I recently wrote about the US Preventive Services Task Force decision to not recommend screening asymptomatic men for prostate cancer.There is heated discussion in the lay press, blogosphere, and scientific world regarding this report. The discussants offer strong statistical evidence on one side showing no improvement in the health of America as a consequence of screening. The opposing argument goes this way:

Tom Denhart was a father, husband, grandfather, friend, artist, advocate and patient.

On April 12 2009, he lost his 14 year battle with prostate cancer.

The following is my family’s story of discovery and loss. As I’ve learned, this experience is not uncommon when it comes to men and prostate cancer. It doesn’t have to be this way.

An underlying problems is one of terminology. The New York Times ran a well written essay recently entitled “Cancer by any other name.” In it the essayists discusses the use of the term cancer in clinical medicine and everyday life.

The idea of cancer as a progressive disease that will kill if the cells are not destroyed dates to the 19th century, said Dr. Otis Brawley, chief scientific and medical officer at the American Cancer Society. A German pathologist, Rudolph Virchow, examined tissue taken at autopsy from people who had died of their cancers, looking at the cells under a light microscope and drawing pictures of what he saw.

Virchow was a spectacular artist, and he ended up being the first to describe a variety of cancers — leukemia, breast cancer, colon cancer, lung cancer.

Of course, his patients were dead. So when he noted that aberrant-looking cells will kill, it made sense. The deranged cells were cancers, and cancers were fatal.

Dr Halstead, the father of the radical mastectomy, further developed the idea that cancer needed to be radically excised to be cured, an attitude that persisted for almost 100 years:

Whereas earlier surgeons would remove the breast, axilla nodes, and pectoralis muscle, that was not enough for Halstead. He knew that cancer was a cellular disease and worried about his own role in spreading it. He argued that lifting away the excised breast with surgeon hands probably scattered tumor cells. This led him to call for a radical mastectomy—removal of the breast, axillary nodes, and both chest muscles in a single en bloc procedure. He would cut widely around the tumor, removing all the tissue in one piece.

This aggressiveness was felt to be important in the cure of cancer by those who taught me.  The essayist in the New York Times points out that such aggressiveness does not benefit patients with low grade tumors of the breast, prostate, and cervix, the kind often found by screening:

…one thing is growing increasingly clear to many researchers: The word “cancer” is out of date, and all too often it can be unnecessarily frightening.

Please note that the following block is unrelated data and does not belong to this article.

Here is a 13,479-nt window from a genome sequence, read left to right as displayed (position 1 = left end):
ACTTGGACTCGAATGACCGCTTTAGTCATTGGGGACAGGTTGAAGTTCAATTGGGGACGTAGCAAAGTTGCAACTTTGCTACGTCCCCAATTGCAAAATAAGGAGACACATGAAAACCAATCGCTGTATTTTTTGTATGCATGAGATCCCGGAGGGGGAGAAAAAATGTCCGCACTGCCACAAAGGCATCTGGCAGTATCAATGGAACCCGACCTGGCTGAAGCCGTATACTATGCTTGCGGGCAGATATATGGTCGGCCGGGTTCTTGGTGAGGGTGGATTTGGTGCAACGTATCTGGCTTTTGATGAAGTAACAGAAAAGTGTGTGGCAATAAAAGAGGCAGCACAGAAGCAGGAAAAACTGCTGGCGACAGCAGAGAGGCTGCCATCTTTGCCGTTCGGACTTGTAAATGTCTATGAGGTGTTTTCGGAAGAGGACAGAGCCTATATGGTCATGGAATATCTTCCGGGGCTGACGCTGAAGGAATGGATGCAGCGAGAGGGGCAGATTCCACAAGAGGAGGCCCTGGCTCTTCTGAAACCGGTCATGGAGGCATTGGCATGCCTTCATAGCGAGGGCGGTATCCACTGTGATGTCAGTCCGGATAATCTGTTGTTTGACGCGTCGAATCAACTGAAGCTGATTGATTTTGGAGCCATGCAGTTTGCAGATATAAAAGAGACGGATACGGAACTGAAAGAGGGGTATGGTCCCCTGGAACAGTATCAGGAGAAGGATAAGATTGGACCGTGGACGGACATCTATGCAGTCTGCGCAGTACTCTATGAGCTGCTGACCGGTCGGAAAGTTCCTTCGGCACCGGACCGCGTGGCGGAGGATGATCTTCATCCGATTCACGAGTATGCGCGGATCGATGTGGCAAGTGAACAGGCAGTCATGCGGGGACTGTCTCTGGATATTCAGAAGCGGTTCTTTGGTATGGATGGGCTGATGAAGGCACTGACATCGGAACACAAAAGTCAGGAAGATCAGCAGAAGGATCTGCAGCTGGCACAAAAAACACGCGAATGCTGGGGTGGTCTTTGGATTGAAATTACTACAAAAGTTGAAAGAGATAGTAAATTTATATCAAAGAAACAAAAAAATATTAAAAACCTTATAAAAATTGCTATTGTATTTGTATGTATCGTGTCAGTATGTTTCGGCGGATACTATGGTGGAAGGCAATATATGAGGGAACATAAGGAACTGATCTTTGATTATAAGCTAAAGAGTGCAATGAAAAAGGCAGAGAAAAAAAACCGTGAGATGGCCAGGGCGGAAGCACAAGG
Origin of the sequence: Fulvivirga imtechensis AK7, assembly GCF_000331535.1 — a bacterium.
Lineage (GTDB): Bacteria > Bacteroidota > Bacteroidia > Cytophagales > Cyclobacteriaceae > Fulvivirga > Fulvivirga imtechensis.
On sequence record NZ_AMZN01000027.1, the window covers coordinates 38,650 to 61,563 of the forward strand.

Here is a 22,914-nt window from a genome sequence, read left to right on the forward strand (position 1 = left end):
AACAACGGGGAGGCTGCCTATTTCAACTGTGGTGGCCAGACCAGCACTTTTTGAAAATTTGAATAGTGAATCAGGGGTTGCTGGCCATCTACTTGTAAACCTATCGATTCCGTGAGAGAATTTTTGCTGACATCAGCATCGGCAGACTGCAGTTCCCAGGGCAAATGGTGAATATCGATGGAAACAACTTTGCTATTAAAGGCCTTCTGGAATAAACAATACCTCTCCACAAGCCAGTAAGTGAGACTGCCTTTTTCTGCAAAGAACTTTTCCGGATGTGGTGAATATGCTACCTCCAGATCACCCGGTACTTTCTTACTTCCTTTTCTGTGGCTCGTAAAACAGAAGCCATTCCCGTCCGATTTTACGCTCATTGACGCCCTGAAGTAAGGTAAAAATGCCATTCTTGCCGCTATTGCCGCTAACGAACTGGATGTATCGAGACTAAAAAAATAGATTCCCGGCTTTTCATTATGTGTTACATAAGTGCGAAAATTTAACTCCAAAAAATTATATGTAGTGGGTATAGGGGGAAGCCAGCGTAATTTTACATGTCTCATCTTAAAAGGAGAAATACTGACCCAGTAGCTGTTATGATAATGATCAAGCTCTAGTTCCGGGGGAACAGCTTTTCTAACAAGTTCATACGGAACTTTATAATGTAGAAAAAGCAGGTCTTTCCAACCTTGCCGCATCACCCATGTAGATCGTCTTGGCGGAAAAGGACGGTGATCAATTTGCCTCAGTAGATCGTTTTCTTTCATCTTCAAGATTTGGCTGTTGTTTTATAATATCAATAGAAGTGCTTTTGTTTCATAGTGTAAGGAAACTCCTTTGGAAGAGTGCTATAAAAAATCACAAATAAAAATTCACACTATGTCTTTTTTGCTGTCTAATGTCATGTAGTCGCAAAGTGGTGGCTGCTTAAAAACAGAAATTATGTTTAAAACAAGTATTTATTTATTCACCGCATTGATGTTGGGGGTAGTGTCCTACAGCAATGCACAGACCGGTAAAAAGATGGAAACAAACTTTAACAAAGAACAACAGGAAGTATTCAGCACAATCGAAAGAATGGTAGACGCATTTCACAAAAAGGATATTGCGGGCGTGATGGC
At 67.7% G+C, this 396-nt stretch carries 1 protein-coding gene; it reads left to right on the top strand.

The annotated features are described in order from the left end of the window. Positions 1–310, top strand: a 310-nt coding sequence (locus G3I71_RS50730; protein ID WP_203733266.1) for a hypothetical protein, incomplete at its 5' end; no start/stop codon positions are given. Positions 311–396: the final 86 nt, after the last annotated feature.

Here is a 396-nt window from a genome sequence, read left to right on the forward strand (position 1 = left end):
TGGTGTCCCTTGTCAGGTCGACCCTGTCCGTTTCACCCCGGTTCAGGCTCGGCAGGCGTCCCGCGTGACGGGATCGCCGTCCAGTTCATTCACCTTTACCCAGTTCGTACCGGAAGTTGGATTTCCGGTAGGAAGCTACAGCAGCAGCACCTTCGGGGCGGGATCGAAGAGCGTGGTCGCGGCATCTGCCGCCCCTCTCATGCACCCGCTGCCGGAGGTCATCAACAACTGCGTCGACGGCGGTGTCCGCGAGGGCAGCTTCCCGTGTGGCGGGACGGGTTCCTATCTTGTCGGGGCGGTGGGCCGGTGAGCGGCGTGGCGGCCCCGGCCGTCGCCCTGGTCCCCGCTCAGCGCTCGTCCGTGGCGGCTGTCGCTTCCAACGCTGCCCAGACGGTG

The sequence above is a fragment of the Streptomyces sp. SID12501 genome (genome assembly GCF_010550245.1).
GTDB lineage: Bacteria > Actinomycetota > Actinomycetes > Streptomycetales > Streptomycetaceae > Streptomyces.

Folks who make policy regarding cervical cancer screening through the use of the PAP smear have quietly moved in a different direction:.

Gynecologic pathologists addressed this issue with regard to cervical carcinoma in-situ in 1988 and developed the “intraepithelial neoplasia” terminology that eliminates the word “carcinoma” from these in-situ lesions.

More recently, a distinguished group of prostate cancer investigators made a similar recommendation:

Because of the very favorable prognosis of low-risk prostate cancer, strong consideration should be given to removing the anxiety-provoking term “cancer” for this condition.

These thoughts are not original. The scientist for whom prostate cancer staging is named suggested several years ago that the lowest state should be called adenosis. Keven Pho of KevinMD suggests that even with a name change, those of us opposed to aggressive approaches to not-so-aggressive tumors need to not only rely on statistics (which prove the correctness of our beliefs). In addition we need to focus on compelling stories that illustrate the consequences of calling something cancer when it isn’t. There are many such stories such as the following from the New York Times:

Brawley (a physician scientist) tells the story of a patient who had surgery and then underwent radiation, which left him with severe damage to both his rectum and ureter. “He had every side effect known to man,” Brawley says. “He had a bag for urine, a bag for stool, he was a terrible mess, in and out of the hospital with infections.” The man died six years after his surgery, from an overwhelming infection. Yet cancer statistics would list such a man as a success story, Brawley says, “because he survived past the five-year mark.”

In fairness, aggressive treatment is very effective for certain cancers. We need to work harder to distinguish patients who will benefit from aggressive treatment from those who will suffer harm without receiving any benefit. Apparently patients with low grade prostate and breast cancers fall into the latter category. How many stories do we really need for the right thing to happen?